Curtis, The Vanishing Race, 1904
For all our talk about suppression of human rights in other countries, and despite a nostalgic sentimentality about the noble Red Man, the prejudice and persecution still continues. American hearts respond with emotion to Indian portraits by George Catlin and Edward Curtis, to such eloquent books as Black Elk Speaks and Bury My Heart at Wounded Knee, to modern films and television dramas in which the nineteenth-century Indian is portrayed as the tragic victim of Manifest Destiny; we honor his sun dances and thunderbirds in the names of our automobiles and our motels.
Our nostalgia comes easily, since those stirring peoples are safely in the past, and the abuse of their proud character, generosity, and fierce honesty – remarked upon by almost all the first Europeans to observe them – can be blamed upon our roughshod frontier forebears. The tribes who once owned this country were simply in the way of the white man’s progress, and so most of the Eastern tribes were removed to Indian Territory (now Oklahoma), and the western tribes mostly banished or confined to arid wastes that no decent white man would want. By a great historical irony, many of these lands were situated on the dry crust of the Grants Mineral Belt, which extends from the lands of the Dene people in Saskatchewan to those of their close relatives, the Dine, or Navajo, in New Mexico and Arizona, and contains North America’s greatest energy resources. More than half of the continent’s uranium and much of its petroleum and coal lie beneath Indian land, and so the Indians are in the way again. After 400 years of betrayals and excuses, Indians recognize the new fashion in racism, which is to pretend that the real Indians are all gone.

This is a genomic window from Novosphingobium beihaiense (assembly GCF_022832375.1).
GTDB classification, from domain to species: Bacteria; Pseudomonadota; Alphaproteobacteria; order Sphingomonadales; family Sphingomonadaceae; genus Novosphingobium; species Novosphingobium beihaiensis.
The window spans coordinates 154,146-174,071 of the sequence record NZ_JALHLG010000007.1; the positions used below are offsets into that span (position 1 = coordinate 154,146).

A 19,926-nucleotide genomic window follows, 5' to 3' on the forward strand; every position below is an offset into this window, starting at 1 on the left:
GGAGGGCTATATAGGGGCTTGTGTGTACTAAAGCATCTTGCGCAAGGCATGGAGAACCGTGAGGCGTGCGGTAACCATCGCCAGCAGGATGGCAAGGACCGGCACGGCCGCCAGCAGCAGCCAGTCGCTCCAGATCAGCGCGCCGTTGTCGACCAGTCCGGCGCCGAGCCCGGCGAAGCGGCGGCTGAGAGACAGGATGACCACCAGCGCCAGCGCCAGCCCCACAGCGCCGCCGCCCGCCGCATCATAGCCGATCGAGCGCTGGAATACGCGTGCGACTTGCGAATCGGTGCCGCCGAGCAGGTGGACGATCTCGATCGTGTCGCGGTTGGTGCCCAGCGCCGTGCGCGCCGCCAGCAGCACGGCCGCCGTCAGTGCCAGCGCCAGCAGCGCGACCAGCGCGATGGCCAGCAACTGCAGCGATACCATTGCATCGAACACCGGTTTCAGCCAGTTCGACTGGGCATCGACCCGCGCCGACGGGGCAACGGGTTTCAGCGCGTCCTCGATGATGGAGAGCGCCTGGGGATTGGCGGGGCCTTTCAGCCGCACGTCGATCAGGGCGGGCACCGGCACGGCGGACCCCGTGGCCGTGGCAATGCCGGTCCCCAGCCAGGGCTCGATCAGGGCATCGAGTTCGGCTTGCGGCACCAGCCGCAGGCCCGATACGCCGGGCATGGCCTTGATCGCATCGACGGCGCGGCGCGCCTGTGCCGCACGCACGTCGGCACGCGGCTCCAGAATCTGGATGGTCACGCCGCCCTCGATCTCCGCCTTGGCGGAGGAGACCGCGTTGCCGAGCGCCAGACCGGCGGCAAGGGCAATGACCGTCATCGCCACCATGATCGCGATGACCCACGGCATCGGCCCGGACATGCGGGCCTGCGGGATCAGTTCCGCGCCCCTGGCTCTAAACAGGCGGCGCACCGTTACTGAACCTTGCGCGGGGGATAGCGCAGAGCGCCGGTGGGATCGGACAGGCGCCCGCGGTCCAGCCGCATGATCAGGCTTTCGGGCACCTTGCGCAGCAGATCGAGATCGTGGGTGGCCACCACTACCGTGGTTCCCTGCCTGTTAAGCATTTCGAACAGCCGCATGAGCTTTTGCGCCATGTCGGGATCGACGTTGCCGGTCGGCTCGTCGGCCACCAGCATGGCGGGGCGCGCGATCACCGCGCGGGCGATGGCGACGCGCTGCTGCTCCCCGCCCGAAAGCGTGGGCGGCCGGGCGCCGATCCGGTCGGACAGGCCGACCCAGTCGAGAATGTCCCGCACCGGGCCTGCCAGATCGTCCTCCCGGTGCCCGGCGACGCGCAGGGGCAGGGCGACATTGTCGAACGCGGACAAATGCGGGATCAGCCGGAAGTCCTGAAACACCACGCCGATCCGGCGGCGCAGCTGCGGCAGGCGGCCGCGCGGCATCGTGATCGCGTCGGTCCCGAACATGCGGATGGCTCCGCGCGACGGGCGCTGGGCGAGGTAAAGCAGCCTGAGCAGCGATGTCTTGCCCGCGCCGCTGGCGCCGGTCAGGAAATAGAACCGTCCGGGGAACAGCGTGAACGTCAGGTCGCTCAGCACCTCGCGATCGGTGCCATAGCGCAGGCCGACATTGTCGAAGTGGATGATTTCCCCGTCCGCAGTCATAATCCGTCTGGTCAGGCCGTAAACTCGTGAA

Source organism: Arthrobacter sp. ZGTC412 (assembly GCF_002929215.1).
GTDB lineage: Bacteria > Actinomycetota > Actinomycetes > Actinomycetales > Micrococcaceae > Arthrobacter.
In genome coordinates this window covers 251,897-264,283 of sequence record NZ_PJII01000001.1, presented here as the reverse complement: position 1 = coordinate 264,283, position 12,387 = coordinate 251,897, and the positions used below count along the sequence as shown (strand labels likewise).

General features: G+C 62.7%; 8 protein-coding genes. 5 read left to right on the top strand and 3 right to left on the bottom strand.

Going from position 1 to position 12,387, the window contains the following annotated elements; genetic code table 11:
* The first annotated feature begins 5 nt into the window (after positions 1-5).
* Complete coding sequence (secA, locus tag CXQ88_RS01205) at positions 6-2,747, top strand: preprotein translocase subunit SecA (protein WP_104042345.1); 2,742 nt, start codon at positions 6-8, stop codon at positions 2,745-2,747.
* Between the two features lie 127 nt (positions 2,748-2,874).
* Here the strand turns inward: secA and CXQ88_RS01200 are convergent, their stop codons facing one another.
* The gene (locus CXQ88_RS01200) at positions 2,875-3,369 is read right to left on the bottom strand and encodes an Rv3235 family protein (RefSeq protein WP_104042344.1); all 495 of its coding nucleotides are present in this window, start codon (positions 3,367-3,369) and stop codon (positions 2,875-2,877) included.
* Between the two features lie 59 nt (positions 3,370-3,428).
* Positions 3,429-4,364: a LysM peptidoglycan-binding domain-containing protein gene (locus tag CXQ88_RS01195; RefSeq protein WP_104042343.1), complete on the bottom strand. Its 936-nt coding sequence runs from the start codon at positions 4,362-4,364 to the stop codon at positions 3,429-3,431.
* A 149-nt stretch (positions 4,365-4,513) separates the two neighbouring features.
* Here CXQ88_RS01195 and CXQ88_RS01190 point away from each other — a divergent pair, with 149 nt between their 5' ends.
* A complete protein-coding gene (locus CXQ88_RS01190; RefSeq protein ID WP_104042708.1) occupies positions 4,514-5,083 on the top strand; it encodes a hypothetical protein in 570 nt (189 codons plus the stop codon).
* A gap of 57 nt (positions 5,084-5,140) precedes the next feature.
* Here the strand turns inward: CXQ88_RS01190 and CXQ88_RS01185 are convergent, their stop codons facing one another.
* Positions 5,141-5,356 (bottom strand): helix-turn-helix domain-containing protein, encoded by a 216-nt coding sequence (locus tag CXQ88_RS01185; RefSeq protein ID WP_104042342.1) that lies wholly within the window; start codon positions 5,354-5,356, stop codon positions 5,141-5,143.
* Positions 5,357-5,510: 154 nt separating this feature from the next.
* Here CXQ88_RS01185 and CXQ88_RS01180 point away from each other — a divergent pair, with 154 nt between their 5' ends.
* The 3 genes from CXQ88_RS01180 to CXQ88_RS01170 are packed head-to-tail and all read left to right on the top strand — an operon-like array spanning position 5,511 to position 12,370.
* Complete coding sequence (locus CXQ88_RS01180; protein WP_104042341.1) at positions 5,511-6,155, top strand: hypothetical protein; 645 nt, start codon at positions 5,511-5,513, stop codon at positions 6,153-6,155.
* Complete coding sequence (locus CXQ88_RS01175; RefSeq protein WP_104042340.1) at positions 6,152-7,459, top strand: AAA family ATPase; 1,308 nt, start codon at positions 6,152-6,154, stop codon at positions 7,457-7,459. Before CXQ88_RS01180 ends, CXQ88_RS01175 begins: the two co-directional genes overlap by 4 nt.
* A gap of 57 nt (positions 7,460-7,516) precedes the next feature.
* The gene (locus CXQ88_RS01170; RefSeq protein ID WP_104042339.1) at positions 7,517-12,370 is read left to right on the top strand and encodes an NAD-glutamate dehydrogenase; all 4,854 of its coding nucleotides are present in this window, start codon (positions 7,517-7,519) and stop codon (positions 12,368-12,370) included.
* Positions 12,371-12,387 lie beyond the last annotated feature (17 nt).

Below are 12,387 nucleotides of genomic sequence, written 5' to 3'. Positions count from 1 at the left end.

We have no wish to be confronted by these "half-breeds" of today, gone slack after a century of enforced dependence, poverty, bad food, alcohol, and despair, because to the degree that these people can be ignored, the shame of our nation can be ignored as well. Leonard Peltier’s experience reflects more than most of us wish to know about the realities of Indian existence in America; our magazines turn away from articles about the Indians of today, and most studies of Indian history and culture avoid mention of the 20th century. But the Indians are still amongst us. “We are your shadows,” one man says and the qualities they were known for in their day so of glory still persist among many of these quiet people, of mixed ancestry as well as full-blood, who still abide in the echo of the Old Way.
Peter Matthiessen, from In the Spirit of Crazy Horse